Believers: Think about all the things you would do if you were a god…

wpid-wp-1427731376780

Advertisements
Image | This entry was posted in Catholicism, Christianity, Hinduism, Islam, Jehovah's Witness, Judaism, Mormonism, Religion. Bookmark the permalink.

9 Responses to Believers: Think about all the things you would do if you were a god…

  1. Bad Wolf says:

    The answer to that is simpler than you think, “why would God help those who don’t want Him to help?”… … WOW I’ve heard Born-Againers say some pretty cruel, hateful, unimaginably evil things before, but this tops them all…

  2. Bad Wolf says:

    Powerful.

  3. john407640 says:

    As a believer I have thought about your query, realizing that I am not all that good, I would probably have a harder time dealing with the insubordination of non believers constantly challenging me, that said, I would say to all those people asking me why I allow suffering, “Why do you?”

    • Wayne says:

      Because I can’t turn a desert green again and allow crops to grow and life to fourish? (an all powerful god could)
      Because I can’t make it rain to end a drought and famine? (an all powerful god could)
      Because I can’t make it stop raining to prevent a catastrophic flood? (an all powerful god could)
      Because I can’t stop an earthquake killing thousands of innocents and destroying the lives of countless others? (an all powerful god could)
      Because I can’t stop a tsunami slamming into a coast, killing thousands and destrpying the lives of countless others? (an all powerful god could)

      Maybe you need to think for a bit longer before you use a complete non-argument John 🙂

      • john407640 says:

        Thanks for replying, please forgive my lack of specificity, your reply focuses on natural disasters or as some call them “acts of God” and you’re right you can’t stop the rain, start the rain, hold back earthquakes or tsunamis.
        My comment is about what you can do.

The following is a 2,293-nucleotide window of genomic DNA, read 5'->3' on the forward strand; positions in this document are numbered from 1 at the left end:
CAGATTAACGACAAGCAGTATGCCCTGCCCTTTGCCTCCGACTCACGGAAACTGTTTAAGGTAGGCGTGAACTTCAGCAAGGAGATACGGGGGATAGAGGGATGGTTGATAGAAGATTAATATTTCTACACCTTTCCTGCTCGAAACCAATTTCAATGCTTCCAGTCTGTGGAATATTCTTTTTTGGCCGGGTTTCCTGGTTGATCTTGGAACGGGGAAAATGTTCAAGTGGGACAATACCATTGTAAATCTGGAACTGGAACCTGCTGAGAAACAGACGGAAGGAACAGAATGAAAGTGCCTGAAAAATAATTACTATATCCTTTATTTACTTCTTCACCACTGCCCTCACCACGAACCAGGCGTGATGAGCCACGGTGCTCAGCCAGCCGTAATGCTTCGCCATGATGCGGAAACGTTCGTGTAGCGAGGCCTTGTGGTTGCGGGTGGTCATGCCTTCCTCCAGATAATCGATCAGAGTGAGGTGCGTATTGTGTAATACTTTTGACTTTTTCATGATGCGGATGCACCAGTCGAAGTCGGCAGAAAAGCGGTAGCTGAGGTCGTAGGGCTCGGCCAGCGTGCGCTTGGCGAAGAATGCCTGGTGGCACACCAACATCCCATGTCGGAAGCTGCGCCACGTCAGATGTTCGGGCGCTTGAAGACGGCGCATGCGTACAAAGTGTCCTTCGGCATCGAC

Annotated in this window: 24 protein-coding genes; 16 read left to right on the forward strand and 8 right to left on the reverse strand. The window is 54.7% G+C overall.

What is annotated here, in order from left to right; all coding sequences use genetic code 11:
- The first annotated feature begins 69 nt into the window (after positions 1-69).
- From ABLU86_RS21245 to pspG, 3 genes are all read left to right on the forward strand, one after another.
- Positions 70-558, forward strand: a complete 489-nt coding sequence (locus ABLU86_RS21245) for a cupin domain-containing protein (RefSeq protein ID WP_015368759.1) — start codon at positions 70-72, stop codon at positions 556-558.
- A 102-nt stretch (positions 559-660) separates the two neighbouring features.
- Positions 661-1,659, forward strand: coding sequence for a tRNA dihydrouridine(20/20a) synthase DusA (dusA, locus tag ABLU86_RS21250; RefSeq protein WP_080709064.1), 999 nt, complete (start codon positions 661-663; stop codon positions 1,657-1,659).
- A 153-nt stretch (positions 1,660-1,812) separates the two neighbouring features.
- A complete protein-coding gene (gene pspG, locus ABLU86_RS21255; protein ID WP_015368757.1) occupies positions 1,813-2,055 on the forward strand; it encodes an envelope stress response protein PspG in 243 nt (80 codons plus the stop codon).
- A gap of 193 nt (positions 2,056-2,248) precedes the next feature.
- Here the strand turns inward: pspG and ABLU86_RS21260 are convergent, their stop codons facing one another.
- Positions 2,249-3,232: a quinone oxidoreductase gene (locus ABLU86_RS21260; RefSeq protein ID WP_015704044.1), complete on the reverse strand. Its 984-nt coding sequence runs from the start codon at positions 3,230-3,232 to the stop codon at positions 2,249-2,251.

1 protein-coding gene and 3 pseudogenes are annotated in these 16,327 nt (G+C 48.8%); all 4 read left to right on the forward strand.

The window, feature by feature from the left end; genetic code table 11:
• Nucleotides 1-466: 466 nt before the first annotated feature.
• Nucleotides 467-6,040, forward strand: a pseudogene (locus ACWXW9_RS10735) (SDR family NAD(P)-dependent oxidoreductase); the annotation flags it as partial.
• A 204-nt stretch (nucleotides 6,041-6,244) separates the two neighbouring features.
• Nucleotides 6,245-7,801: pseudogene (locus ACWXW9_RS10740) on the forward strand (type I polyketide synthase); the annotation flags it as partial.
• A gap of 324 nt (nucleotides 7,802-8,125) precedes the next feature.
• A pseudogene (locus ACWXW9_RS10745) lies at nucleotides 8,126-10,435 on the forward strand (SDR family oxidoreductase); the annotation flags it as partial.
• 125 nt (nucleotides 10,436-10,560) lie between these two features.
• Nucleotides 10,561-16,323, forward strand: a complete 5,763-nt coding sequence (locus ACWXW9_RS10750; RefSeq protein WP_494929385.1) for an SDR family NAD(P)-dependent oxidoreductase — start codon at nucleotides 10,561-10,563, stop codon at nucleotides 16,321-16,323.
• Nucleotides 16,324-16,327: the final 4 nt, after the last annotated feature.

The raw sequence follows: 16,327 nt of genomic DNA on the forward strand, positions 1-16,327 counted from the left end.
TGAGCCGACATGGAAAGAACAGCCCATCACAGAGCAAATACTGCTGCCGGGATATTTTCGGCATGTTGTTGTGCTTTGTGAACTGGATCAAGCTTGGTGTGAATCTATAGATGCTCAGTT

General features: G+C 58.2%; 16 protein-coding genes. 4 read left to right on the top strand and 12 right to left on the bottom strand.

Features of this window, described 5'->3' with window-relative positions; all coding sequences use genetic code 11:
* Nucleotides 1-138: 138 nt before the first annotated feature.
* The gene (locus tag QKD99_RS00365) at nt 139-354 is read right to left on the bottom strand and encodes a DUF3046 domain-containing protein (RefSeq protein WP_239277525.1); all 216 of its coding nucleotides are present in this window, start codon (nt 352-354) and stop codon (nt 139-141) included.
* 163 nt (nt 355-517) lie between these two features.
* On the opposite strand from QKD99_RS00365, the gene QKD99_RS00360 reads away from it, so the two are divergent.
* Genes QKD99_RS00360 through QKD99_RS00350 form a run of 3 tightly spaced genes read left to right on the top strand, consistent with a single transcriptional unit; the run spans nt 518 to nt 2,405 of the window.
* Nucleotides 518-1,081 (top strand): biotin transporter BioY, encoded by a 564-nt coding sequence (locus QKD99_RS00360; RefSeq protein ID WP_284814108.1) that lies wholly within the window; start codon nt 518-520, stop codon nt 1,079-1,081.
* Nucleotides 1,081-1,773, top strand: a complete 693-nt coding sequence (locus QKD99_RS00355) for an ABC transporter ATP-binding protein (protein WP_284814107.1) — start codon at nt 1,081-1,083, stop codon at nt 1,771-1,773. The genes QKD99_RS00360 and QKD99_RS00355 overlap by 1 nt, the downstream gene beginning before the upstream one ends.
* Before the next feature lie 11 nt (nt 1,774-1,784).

What you can do is help the people suffering from the after effects of these events,
        You can feed the hungry,
        You can clothe those in need,
        You can open your wallet and give,
        You can be there when something happens to help ease the pain, be a part of the search parties looking for the lost,
        You can use your influence online to spread messages of hope (even if you don’t believe) and ask your followers to help you do something, instead of spreading messages of sarcasm, anti-religion remarks and dare I say it, hate.
        You can’t stop suffering, you can ease it.
        That said, this conversation is based on the implication of the existence of God, I am assuming that you are of the opinion that God doesn’t exist, based on your comments.
        For the sake of this argument, let’s assume He exists, if He does then we would have to look at what He said and He said that He designed us to bring glory to Him. How would we do that? Not by shaking our fist at Him every time we run into suffering, but by being the one to ease the suffering when it does happen.
        Bring Him glory not by questioning Him, but by being obedient.
        He told us to feed the hungry, if we all did this, not one person on the planet would suffer from hunger.
        He told us to care for orphans and widows, if we all did this, children would not die in the streets.
        I could go on but, like I said the original argument implies that God exists, that God does nothing to help those in need and that I worship this God.
        You are wrong, God does not do nothing, He is present in every thing that happens, He is suffering right beside those who suffer, He suffered on the cross to redeem us.
        So why doesn’t He stop it?
        He does end suffering, just not in this life (Remember we are assuming God does exist) God did not say he would ever do away with suffering, trials, tribulations and the like in this life. He said trust in Him in this life and He would wipe away every tear when we meet Him face to face.
        He also never said that He wouldn’t allow suffering, suffering creates character, without suffering there is no compassion, and suffering re-alligns our focus.
        So if we refuse to define God as good because He allows suffering, then every single one of us is not good either because we allow it as well.
        So yes, I worship God, who allows suffering.